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ricultural industry isn’t as challenging as it may have been previously, but it certainly isn’t expected. “In the beginning, I started doing the farm market in 1995, it was a little more difficult for women because there weren’t many women doing any type of farm business,” Forland said. “Nowadays, everything is so diverse I really don’t think about it. I’ve just been doing it for so long. Another thing is I’ve been doing it so long most everyone in this business kind of knows me.” Forland said the world needs farmers, male or female, and added that the growing popularity of small farmers markets has helped bring more women farmers onto the scene. “With the rise of family markets, it’s easier to focus on small endeavors like greenhouses which is a lot easier for women to do themselves,” Forland said. “It’s not easy for us to hook up that machinery. We as women go into more things like fruit trees and things that we can manage, small vegetables in greenhouses. You can make money doing small acreage- you have more time to tend- and raised beds. We as women have adjusted a lot of farming to meet our needs of what we can do and how we can do it better.” Her advice to any young women looking to get into an agricultural line of work — just do it. “If it’s something that you enjoy, you need to do it because you have to

work your entire life,” Forland said. “Might as well be doing something that you enjoy. People who work in the farming industry are so much happier because they learn how to be patient. They’re not used to instant gratification. They don’t make as much money as others would make, but their health is better. It’s a very rewarding occupation. You get to plant something and watch it grow. You get to take care of it, harvest it and enjoy the bounty yourself and with others.”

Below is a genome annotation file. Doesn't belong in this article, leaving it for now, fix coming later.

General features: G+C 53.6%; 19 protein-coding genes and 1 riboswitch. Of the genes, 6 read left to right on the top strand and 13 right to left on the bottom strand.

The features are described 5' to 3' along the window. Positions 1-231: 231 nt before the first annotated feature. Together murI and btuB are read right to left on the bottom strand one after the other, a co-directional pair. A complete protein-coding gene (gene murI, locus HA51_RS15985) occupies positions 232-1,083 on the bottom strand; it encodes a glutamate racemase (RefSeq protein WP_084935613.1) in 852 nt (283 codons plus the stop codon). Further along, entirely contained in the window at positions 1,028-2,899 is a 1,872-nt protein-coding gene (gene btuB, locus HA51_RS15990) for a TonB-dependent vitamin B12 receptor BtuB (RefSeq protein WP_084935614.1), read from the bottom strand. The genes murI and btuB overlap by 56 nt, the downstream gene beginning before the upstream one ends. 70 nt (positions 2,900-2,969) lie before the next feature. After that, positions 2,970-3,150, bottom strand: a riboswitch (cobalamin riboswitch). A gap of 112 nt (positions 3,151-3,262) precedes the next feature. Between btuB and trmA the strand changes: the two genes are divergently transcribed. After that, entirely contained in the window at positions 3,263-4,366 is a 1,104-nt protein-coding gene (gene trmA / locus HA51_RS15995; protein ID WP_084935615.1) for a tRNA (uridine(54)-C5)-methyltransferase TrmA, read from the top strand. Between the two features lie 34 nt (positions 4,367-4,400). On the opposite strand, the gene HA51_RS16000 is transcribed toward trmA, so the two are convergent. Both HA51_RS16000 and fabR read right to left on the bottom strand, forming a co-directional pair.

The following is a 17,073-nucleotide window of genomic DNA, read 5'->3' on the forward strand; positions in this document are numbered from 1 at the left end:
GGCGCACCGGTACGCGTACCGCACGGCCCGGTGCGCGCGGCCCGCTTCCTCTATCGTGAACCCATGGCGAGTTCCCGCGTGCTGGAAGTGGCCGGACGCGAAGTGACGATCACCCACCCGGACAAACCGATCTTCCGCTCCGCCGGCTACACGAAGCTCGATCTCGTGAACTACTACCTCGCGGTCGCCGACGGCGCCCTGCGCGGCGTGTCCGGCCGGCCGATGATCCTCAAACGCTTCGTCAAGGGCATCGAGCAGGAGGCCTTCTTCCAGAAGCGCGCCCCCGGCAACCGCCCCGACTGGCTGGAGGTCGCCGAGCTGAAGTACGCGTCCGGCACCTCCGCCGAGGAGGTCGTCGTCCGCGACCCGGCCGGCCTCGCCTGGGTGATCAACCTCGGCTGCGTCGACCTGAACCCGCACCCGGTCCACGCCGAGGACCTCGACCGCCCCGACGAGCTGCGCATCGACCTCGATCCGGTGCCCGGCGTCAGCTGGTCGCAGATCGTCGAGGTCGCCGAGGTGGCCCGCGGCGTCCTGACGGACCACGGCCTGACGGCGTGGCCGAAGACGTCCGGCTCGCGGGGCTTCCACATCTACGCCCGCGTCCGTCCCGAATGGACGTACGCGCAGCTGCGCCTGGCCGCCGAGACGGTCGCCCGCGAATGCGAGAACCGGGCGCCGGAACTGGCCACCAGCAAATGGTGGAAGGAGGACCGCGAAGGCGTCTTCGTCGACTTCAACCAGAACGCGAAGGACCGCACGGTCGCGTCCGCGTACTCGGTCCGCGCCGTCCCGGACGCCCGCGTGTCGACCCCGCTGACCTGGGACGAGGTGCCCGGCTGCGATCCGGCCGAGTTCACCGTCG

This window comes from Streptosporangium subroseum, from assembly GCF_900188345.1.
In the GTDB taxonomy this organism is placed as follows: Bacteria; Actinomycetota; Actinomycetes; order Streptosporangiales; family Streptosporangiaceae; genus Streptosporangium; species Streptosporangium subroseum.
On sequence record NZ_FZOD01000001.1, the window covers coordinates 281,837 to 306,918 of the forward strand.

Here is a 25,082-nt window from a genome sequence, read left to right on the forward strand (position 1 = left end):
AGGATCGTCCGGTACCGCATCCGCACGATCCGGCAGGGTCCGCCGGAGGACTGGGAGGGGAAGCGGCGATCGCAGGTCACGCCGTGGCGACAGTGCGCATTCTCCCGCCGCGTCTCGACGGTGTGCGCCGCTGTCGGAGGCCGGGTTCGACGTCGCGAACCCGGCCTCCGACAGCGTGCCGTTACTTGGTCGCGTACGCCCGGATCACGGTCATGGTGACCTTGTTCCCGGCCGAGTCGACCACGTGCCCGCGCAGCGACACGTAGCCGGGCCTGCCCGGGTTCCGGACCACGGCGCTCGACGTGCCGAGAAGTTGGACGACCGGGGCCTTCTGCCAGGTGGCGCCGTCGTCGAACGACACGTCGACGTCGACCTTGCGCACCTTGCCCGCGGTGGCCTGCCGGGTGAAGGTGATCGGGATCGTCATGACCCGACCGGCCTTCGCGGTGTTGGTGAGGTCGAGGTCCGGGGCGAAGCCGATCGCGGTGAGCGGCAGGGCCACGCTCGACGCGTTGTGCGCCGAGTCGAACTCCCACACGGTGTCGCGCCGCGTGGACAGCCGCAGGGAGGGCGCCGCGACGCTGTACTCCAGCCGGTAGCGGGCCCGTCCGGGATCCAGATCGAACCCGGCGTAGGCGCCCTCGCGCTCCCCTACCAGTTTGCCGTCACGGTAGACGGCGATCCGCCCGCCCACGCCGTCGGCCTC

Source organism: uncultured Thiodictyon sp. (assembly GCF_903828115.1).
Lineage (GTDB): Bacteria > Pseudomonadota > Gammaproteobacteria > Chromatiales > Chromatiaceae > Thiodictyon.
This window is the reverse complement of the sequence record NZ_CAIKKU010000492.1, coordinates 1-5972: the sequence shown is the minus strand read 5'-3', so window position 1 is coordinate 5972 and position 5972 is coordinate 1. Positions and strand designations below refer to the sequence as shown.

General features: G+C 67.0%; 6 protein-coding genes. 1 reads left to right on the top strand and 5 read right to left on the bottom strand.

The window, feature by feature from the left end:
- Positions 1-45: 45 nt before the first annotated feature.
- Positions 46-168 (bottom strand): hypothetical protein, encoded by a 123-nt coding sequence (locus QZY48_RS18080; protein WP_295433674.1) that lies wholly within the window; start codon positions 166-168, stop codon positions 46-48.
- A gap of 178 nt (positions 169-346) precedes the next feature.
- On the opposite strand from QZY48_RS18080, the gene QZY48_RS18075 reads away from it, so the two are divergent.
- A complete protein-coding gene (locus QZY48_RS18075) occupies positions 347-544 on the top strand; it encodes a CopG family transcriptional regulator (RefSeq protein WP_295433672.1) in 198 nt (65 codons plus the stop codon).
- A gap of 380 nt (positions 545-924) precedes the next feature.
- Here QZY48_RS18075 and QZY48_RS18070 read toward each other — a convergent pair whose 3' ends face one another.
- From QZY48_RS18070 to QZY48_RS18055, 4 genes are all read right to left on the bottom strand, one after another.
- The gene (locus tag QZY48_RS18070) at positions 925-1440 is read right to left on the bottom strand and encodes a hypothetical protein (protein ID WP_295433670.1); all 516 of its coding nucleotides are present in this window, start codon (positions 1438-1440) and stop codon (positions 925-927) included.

Gulf Coast Media • • Baldwin’s Bounty 2018 • 11

Craine Creek Farm By CLIFF MCCOLLUM

Lettuces and more leaf vegetables than you can imagine are always on hand at Craine Creek Farm in Loxley, where sustainable indoor agriculture is the goal for Anita Craine and her family. Craine Creek Farm specializes in hydroponic non-GMO lettuces and leaves that are grown without pesticides and can offer their wares year-round to individuals, restaurants, farmers markets and buying clubs. The process used to help grow the plants is controlled environment agriculture within their hydroponic greenhouse. Microprocessors allow the family to control the plant’s environment over the course of the day that allow the plants to stay in photosynthesis through making minor changes in that environment. This process makes for happier, stronger plants.